- Delia du Toit
PhD candidate Shivan Parusnath plans to use social media and machine learning to help stop illegal reptile trade on global scale.
In 2017, a man who had travelled to South Africa from Japan was caught by Malmesbury police with 48 lizards he had poached from the wild and intended to smuggle out of the country. His sentence was 13 years imprisonment or a R1 million fine. A month later, another Japanese man was caught for the same offence, and a few months after that, two German men.
Parusnath, a PhD candidate in the School of Animal, Plant and Environmental Sciences at Wits, plans to help clamp down on the rampant illegal reptile trade, starting on social media.
His research on a threatened reptile species has already led to changes in the South African legislature.
His post-doctorate, for which he is currently procuring funding, will focus on the sale of South African reptiles on online forums, social media, and at international reptile fairs. His initial research reveals how crucial this study will be.
Parusnath’s documentary on sungazers, Saving Dragons, recently won the Simon Mabhunu Sabela Award for Best Environmental Conservation film from the KwaZulu-Natal Film Commission
“Without much difficulty, I found several reptile trade groups selling South African reptiles on social media. I’ve even done some searches on the dark web, which came up empty-handed. Chances are that social media already provide such an easy means to conduct illegal trade that using the dark web isn’t even necessary,” he says – the dark web, often used for illegal trade, refers to websites that exist on encrypted networks and cannot be found through traditional search engines
Although some platforms have banned the sale of live animals, the rules are not always enforced. “There are many loopholes, such as creating secret groups on Facebook, or pretending to ‘rehome’ animals – those in the market will know that it’s code for a sale, and will contact the person privately,” explains Parusnath.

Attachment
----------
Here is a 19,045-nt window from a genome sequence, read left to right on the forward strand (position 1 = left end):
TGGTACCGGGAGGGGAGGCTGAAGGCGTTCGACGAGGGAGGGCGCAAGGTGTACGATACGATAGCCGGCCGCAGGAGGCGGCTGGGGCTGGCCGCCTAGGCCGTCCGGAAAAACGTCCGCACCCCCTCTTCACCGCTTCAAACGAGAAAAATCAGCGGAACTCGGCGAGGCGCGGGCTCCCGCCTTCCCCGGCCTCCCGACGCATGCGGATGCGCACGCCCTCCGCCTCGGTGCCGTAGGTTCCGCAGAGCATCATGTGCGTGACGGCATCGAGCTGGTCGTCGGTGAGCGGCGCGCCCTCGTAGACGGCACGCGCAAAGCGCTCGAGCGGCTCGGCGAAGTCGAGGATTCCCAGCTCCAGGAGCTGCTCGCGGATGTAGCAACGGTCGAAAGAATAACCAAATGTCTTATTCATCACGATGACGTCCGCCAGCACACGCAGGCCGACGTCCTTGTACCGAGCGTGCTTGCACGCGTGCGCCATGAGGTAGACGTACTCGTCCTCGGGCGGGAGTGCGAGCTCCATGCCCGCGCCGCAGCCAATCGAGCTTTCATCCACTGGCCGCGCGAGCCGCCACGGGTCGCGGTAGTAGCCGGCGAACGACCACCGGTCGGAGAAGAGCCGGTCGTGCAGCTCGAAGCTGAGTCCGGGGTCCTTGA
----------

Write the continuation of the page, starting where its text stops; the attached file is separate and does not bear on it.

Getting a better idea of the species being sold in this manner, and in what quantities, will help inform legislature and scientific authorities to better protect species threatened by trade.
Besides manual searches and visiting international trade shows, Parusnath also employs machine learning for his research. After feeding an algorithm with training data (images of reptile species to be searched for), the software will be able to access data on which species are being sold online, where they are sold, and at what price, and even identify false keywords or guises used to cover up sales.
Parusnath has so far concentrated most of his research on sungazer lizards (Smaug giganteus), named for their upward-arching stance when basking in the sun. Over the past decade, several of these vulnerable lizards were shipped or smuggled from South African shores into the hands of exotic reptile collectors, fetching thousands of dollars each. The biggest markets are in Europe, Japan and the USA.